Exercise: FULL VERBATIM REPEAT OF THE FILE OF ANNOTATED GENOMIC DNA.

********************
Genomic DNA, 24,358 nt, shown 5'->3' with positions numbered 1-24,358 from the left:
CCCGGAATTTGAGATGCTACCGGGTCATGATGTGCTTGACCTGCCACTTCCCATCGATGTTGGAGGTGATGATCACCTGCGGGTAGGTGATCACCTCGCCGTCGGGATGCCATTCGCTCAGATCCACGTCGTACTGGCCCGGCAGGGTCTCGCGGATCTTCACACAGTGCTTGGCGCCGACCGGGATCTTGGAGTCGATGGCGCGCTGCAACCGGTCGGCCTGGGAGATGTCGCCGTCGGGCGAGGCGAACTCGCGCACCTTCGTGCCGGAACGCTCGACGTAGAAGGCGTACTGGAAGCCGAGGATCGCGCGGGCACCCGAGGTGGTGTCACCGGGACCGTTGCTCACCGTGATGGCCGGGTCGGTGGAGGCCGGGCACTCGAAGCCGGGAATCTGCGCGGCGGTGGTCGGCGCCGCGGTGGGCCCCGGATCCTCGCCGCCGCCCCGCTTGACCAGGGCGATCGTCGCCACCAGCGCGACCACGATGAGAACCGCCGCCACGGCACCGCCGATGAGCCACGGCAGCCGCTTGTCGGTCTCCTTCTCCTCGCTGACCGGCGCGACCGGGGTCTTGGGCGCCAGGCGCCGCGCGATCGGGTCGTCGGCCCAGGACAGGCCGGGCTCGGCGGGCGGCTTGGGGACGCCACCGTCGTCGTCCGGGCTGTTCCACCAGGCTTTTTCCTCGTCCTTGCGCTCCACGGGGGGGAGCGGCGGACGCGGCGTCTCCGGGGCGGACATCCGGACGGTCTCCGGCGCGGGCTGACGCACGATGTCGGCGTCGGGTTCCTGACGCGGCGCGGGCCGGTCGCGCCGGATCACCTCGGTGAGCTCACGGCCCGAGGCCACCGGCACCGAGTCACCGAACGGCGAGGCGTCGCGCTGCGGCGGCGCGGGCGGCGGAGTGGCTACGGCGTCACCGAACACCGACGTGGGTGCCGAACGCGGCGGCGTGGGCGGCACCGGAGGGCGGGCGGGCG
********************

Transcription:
Genomic DNA, 24,358 nt, shown 5'->3' with positions numbered 1-24,358 from the left:
CCCGGAATTTGAGATGCTACCGGGTCATGATGTGCTTGACCTGCCACTTCCCATCGATGTTGGAGGTGATGATCACCTGCGGGTAGGTGATCACCTCGCCGTCGGGATGCCATTCGCTCAGATCCACGTCGTACTGGCCCGGCAGGGTCTCGCGGATCTTCACACAGTGCTTGGCGCCGACCGGGATCTTGGAGTCGATGGCGCGCTGCAACCGGTCGGCCTGGGAGATGTCGCCGTCGGGCGAGGCGAACTCGCGCACCTTCGTGCCGGAACGCTCGACGTAGAAGGCGTACTGGAAGCCGAGGATCGCGCGGGCACCCGAGGTGGTGTCACCGGGACCGTTGCTCACCGTGATGGCCGGGTCGGTGGAGGCCGGGCACTCGAAGCCGGGAATCTGCGCGGCGGTGGTCGGCGCCGCGGTGGGCCCCGGATCCTCGCCGCCGCCCCGCTTGACCAGGGCGATCGTCGCCACCAGCGCGACCACGATGAGAACCGCCGCCACGGCACCGCCGATGAGCCACGGCAGCCGCTTGTCGGTCTCCTTCTCCTCGCTGACCGGCGCGACCGGGGTCTTGGGCGCCAGGCGCCGCGCGATCGGGTCGTCGGCCCAGGACAGGCCGGGCTCGGCGGGCGGCTTGGGGACGCCACCGTCGTCGTCCGGGCTGTTCCACCAGGCTTTTTCCTCGTCCTTGCGCTCCACGGGGGGGAGCGGCGGACGCGGCGTCTCCGGGGCGGACATCCGGACGGTCTCCGGCGCGGGCTGACGCACGATGTCGGCGTCGGGTTCCTGACGCGGCGCGGGCCGGTCGCGCCGGATCACCTCGGTGAGCTCACGGCCCGAGGCCACCGGCACCGAGTCACCGAACGGCGAGGCGTCGCGCTGCGGCGGCGCGGGCGGCGGAGTGGCTACGGCGTCACCGAACACCGACGTGGGTGCCGAACGCGGCGGCGTGGGCGGCACCGGAGGGCGGGCGGGCG